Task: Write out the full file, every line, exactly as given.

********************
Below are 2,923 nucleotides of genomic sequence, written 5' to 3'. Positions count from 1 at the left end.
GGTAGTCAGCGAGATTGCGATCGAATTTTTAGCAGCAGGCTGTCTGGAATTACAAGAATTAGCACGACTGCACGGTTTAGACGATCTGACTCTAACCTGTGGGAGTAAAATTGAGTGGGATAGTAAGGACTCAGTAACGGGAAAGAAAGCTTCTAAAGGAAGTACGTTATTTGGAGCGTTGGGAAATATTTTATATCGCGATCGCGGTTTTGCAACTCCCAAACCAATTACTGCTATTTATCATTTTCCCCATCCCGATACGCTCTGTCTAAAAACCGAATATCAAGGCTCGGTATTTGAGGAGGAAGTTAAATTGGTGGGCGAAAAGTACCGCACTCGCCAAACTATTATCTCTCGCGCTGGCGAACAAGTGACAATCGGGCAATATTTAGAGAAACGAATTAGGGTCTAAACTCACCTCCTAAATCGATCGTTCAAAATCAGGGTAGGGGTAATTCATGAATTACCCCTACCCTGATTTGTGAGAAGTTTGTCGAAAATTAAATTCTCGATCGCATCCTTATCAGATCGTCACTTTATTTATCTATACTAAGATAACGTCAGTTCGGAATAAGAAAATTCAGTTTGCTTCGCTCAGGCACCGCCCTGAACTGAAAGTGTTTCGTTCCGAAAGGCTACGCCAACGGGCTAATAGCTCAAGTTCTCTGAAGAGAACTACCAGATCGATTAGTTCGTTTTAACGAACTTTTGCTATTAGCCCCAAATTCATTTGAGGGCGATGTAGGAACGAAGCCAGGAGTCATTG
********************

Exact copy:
Below are 2,923 nucleotides of genomic sequence, written 5' to 3'. Positions count from 1 at the left end.
GGTAGTCAGCGAGATTGCGATCGAATTTTTAGCAGCAGGCTGTCTGGAATTACAAGAATTAGCACGACTGCACGGTTTAGACGATCTGACTCTAACCTGTGGGAGTAAAATTGAGTGGGATAGTAAGGACTCAGTAACGGGAAAGAAAGCTTCTAAAGGAAGTACGTTATTTGGAGCGTTGGGAAATATTTTATATCGCGATCGCGGTTTTGCAACTCCCAAACCAATTACTGCTATTTATCATTTTCCCCATCCCGATACGCTCTGTCTAAAAACCGAATATCAAGGCTCGGTATTTGAGGAGGAAGTTAAATTGGTGGGCGAAAAGTACCGCACTCGCCAAACTATTATCTCTCGCGCTGGCGAACAAGTGACAATCGGGCAATATTTAGAGAAACGAATTAGGGTCTAAACTCACCTCCTAAATCGATCGTTCAAAATCAGGGTAGGGGTAATTCATGAATTACCCCTACCCTGATTTGTGAGAAGTTTGTCGAAAATTAAATTCTCGATCGCATCCTTATCAGATCGTCACTTTATTTATCTATACTAAGATAACGTCAGTTCGGAATAAGAAAATTCAGTTTGCTTCGCTCAGGCACCGCCCTGAACTGAAAGTGTTTCGTTCCGAAAGGCTACGCCAACGGGCTAATAGCTCAAGTTCTCTGAAGAGAACTACCAGATCGATTAGTTCGTTTTAACGAACTTTTGCTATTAGCCCCAAATTCATTTGAGGGCGATGTAGGAACGAAGCCAGGAGTCATTG